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Below The Line Screening Series Presents Toni Erdmanm

December 12, 2016 | By
Left to right: Sandra Hüller as Ines and Peter Simonischek as Winfried/Toni Erdmann @ Komplizen Film, Courtesy of Sony Pictures Classics.

Left to right: Sandra Hüller as Ines and Peter Simonischek as Winfried/Toni Erdmann @ Komplizen Film, Courtesy of Sony Pictures Classics.

Below the Line recently hosted a screening of Germany’s entry for best foreign film Toni Erdmann. Written and directed by Maren Ade, the story tells of a hippie, practical joker father and his attempts to frustrate and nudge his daughter into a better life.

The film stars Sandra Hüller who is brilliantly restrained as a daughter being driven to the edge by the childish pranks of her father, (played by Peter Simonischek) who feels that the only weapon that he has to reach his unhappy daughter is humor and his alter ego, Toni Erdmann. “Humor is often a way of coping with things, and as such, it is always also a product of pain. Winfried (Simonischek) is unable to get through to his daughter any other way.”

Simonischek spends much of the film wandering through the corporate life of his button-down daughter in fake teeth, a horrible wig and badly cut clothing, ironically being accepted by both her friends and colleagues as her CEO’s life coach. He is alternately puzzled, angered and saddened by the life his daughter leads.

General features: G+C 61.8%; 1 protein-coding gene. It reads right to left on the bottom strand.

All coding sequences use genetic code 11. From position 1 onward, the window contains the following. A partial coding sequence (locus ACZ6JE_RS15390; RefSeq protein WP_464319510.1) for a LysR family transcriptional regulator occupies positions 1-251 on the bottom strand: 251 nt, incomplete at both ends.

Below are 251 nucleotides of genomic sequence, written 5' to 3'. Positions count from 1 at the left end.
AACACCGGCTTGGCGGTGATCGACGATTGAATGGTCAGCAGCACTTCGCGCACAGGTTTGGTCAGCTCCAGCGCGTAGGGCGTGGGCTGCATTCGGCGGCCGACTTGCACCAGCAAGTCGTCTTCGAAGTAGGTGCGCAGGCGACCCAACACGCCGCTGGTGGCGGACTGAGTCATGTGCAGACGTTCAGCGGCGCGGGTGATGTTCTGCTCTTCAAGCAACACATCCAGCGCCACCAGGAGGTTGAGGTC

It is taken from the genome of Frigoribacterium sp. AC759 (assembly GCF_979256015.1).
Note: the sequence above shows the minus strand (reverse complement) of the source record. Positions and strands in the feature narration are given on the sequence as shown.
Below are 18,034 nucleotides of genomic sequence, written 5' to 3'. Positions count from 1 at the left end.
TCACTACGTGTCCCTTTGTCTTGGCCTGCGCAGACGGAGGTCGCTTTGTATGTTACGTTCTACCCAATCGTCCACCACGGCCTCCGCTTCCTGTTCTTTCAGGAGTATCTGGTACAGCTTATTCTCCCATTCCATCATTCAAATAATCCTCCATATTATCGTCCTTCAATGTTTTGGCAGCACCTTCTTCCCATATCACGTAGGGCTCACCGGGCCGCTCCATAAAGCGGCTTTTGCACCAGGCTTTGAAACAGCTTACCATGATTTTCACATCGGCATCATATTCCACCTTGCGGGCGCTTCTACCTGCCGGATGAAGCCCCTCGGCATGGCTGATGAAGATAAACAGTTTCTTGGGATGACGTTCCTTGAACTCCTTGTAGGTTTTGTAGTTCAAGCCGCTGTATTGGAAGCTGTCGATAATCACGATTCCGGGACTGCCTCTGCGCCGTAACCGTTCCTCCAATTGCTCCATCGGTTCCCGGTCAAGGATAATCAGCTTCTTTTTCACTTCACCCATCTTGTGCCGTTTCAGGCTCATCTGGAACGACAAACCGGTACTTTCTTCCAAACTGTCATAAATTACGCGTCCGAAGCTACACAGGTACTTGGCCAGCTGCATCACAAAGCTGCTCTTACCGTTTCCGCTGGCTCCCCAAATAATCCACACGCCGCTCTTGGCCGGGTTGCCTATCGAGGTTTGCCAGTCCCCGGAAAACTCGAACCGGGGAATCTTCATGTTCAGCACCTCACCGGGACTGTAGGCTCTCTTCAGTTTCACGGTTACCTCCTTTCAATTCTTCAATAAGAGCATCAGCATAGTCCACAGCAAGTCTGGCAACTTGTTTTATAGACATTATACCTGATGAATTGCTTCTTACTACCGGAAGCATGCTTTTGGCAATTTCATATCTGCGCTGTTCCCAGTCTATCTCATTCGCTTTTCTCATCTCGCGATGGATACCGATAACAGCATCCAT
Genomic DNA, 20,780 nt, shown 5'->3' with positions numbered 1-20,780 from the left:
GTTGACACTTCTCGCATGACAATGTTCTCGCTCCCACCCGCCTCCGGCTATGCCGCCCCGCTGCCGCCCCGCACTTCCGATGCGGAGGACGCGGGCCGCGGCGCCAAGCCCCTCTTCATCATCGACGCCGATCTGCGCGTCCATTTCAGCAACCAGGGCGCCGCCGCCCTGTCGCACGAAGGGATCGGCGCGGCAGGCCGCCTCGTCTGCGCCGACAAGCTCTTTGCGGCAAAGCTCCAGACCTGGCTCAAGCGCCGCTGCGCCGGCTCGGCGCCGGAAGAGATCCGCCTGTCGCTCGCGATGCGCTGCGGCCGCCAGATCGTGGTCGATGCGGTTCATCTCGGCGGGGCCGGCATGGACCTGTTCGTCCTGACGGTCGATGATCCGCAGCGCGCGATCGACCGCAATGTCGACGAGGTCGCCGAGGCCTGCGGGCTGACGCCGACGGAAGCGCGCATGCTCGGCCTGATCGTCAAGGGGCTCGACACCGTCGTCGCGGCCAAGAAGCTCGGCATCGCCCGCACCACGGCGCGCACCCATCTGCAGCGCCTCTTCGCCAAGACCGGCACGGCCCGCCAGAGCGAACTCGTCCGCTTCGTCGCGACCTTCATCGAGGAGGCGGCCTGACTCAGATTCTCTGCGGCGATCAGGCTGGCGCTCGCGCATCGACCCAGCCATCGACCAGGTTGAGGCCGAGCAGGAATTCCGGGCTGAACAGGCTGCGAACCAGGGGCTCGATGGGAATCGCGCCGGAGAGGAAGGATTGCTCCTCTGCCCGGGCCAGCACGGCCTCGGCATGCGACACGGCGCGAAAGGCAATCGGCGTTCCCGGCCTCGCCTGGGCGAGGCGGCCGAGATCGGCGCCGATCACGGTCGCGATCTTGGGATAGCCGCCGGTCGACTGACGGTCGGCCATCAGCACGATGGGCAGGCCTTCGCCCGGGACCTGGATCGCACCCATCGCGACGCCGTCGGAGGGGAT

Left to right: Sandra Hüller as Ines and Peter Simonischek as Winfried/Toni Erdmann @ Komplizen Film, Courtesy of Sony Pictures Classics.

Left to right: Sandra Hüller as Ines and Peter Simonischek as Winfried/Toni Erdmann @ Komplizen Film, Courtesy of Sony Pictures Classics.

The practical joke humor in the film is balanced nicely by the locked-up passion of Hüller’s character and her struggle to come to grips with a life that is narrow and unhappy. There are also interesting and ironic storylines about feminism in the workplace. “Ines works in a male-dominated field, and she has really internalized that. She may actually even regard herself as “one of the guys” – the problem is that, when push comes to shove, they don’t see it that way. I’ve interviewed quite a few women in leadership positions, and most of them claim to enjoy being the exception to the rule, even though it means they’re lonely at times,” said Ade. When Ines ultimately bursts free of the constraints of this life, as well as a too-tight dress, the results are crazy, funny and poignant at the same time.

Filmed in Bucharest, the director of photography was Patrick Orth. Art direction was handled by Silke Fischer, also known for Lore and Ade’s Everyone Else. Costume designer Gitti Fuchs worked on this film as well as earlier films by Ade The Forest for the Trees and Everyone Else as did editor Heike Parplies. Original sound was the responsibility of Patrick Veigel, and Bernhard Maisch, a multi-award-winning sound editor, was the re-recording mixer.

Toni Erdmann just this weekend won 5 awards at the European Film Awards including best film, director and screenwriter.

Toni Erdmann is being released December 25, 2016.

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